Over time, however, even as postcolonial dependencies in developed world countries sorted out and shifted, an asymmetrical replication persisted of core capitalist country structures, especially those of the US. Although some countries originally modeled British or French colonial systems, many moved increasingly toward the US model because it reflected an increasingly dominant, essentially capitalist, economic model. This took place in part because of direct economic dependency on the US and US firms. The US model spread well beyond its area of direct primary influence in Latin America, however, because as more countries shifted toward greater integration with the world capitalist economy, both policymakers and would-be media owners saw the US model as a highly functional and commercially successful way of organizing television. That view was powerfully reinforced by both foreign and domestic advertisers, who wanted to see television become an advertising vehicle open to them (Fox 1975).
When related to cultural dependency, particularly in television, most observers add advertising to the foreign economic influences observed by the dependent development paradigm in the general economy. Fejes (1980) emphasized the influence of multinational advertising on television industries throughout Latin America, both currently and historically. He noted that “it was the demands of advertising, particularly the advertising of multinational corporations, that shaped the commercial development of television in Latin America” (1980, 25). Others observed that the television industry still depends on foreign financing in the form of advertising revenues from multinational corporations and advertising agencies.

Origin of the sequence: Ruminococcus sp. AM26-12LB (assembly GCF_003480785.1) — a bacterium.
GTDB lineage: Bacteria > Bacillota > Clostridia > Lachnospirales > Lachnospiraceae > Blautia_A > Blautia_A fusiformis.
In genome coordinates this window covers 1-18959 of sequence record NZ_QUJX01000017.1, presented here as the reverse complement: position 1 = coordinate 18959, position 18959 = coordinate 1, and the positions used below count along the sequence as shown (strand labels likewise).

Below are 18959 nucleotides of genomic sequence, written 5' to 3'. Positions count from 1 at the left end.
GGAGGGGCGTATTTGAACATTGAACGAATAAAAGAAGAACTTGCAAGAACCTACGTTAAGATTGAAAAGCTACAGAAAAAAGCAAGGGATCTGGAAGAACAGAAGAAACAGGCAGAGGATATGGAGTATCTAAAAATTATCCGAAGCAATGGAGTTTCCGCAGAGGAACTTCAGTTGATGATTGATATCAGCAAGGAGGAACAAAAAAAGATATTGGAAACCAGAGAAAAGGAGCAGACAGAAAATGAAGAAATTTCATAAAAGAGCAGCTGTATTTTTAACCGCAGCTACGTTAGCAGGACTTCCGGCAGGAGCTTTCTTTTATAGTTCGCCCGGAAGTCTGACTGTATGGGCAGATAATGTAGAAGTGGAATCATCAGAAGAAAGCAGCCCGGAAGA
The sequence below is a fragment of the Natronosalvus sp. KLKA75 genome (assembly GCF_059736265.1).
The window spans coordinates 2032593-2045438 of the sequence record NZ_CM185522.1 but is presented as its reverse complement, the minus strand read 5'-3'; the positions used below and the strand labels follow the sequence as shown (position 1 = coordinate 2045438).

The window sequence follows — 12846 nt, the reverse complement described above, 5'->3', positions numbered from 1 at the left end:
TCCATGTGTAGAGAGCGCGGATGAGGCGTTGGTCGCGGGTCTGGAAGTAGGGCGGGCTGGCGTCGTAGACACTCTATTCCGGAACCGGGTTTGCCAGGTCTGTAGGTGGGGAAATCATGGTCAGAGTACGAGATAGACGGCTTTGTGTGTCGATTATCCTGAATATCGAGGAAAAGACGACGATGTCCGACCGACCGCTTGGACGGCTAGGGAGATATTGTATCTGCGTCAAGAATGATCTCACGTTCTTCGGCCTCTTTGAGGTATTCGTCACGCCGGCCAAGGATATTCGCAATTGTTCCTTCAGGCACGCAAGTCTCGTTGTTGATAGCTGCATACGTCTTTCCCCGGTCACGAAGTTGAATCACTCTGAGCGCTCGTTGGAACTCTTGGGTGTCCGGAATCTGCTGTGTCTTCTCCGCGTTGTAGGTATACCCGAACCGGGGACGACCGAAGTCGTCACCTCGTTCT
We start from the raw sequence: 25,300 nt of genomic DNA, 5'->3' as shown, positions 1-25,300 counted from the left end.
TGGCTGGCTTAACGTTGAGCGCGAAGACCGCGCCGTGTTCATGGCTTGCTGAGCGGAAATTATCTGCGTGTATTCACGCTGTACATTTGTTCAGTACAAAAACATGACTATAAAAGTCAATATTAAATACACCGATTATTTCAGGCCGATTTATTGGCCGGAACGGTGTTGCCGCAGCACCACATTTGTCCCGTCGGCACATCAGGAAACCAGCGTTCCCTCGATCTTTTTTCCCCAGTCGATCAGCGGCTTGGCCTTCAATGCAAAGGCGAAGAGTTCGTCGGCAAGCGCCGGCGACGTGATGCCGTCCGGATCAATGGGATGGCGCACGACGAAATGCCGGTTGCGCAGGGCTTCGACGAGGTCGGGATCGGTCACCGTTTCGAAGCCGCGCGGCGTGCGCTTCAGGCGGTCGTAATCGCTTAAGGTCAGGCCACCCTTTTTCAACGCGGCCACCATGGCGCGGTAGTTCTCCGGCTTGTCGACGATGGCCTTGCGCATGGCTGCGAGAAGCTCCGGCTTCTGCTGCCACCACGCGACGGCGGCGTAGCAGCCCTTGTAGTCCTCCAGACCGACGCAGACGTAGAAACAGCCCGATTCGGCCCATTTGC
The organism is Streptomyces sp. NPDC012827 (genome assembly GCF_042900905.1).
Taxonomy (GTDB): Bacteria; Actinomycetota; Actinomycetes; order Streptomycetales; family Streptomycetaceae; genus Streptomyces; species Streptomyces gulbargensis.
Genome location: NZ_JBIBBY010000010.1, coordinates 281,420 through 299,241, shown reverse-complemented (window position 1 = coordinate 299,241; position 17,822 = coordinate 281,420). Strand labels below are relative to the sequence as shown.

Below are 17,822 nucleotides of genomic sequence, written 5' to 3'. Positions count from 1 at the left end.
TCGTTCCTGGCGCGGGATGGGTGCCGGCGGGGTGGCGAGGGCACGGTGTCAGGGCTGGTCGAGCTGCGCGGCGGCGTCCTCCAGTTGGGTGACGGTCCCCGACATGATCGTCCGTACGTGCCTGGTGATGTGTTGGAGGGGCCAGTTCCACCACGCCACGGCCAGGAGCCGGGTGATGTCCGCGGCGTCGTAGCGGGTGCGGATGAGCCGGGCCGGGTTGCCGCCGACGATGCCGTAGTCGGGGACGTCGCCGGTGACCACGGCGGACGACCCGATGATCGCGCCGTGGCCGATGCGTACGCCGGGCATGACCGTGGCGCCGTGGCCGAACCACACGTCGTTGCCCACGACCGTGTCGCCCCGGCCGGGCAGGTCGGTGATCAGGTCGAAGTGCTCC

Dependency and Ownership
Direct foreign investment in media ownership first followed lines of colonialism and then dependency. For example, the logic of regional proximity led US companies to become involved in Latin America from the nineteenth century on, first with resource extraction and trade, later with direct investment for manufacturing. So radio and television developed in Latin America in the context of a region that had already moved from mercantilist capitalism under Spain and Portugal to a capitalism dependent on trade, capital, investment, and corporate models from the US and Europe. American advertisers and advertising agencies promoted commercial radio and television elsewhere because they wanted to have commercial media with which to work.
The US, Britain, and France also made a considerable direct investment in colonial and other third world newspapers in the 1920s, in movies in the 1920s and 1930s, in radio in the 1930s and 1940s, and in television in the 1960s and 1970s. Early in the twentieth century, as today, many local elites have found it convenient to grow their national industries through cooperative links with global corporations. For example, Brazil’s TV Globo is now one of the largest media corporations in the world outside the core industrial countries. But when Robert Marinho started it in Brazil in 1962, he was unsure of his own capabilities in a new medium. In classic industrial strategy, he sought to minimize his risk with an alliance for technology, capital, and management advice with Time-Life, which invested in TV Globo and advised him until 1970, when it was forced out by the government pressure and by its own frustration with lack of profit.